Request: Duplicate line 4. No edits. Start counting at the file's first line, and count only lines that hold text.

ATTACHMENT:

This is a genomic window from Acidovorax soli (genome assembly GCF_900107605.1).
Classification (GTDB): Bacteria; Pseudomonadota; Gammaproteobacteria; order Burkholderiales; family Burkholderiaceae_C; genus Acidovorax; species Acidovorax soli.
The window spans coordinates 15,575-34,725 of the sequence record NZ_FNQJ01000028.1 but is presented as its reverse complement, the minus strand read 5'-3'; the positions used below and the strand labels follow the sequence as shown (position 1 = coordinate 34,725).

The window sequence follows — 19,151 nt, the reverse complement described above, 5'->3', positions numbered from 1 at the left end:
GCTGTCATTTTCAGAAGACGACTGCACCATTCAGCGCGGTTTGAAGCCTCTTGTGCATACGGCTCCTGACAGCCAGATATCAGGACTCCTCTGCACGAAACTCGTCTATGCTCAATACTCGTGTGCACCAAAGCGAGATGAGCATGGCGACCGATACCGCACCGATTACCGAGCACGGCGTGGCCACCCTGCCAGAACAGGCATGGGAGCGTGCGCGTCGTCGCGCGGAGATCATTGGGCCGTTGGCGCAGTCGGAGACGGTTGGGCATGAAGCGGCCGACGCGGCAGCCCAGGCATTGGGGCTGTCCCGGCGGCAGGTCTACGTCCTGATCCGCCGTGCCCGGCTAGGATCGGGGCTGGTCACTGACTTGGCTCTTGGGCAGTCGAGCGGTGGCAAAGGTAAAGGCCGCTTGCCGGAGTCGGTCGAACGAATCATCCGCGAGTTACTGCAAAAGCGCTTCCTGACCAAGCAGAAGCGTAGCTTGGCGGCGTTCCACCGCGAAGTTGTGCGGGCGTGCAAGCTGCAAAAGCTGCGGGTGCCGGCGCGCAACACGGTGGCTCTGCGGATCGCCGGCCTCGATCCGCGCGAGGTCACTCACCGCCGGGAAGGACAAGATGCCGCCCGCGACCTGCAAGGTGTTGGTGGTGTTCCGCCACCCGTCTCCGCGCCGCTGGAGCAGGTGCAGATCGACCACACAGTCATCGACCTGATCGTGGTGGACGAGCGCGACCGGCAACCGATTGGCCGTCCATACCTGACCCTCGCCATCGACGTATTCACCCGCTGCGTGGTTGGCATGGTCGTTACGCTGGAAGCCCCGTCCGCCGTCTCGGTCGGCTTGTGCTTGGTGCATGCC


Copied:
The window sequence follows — 19,151 nt, the reverse complement described above, 5'->3', positions numbered from 1 at the left end: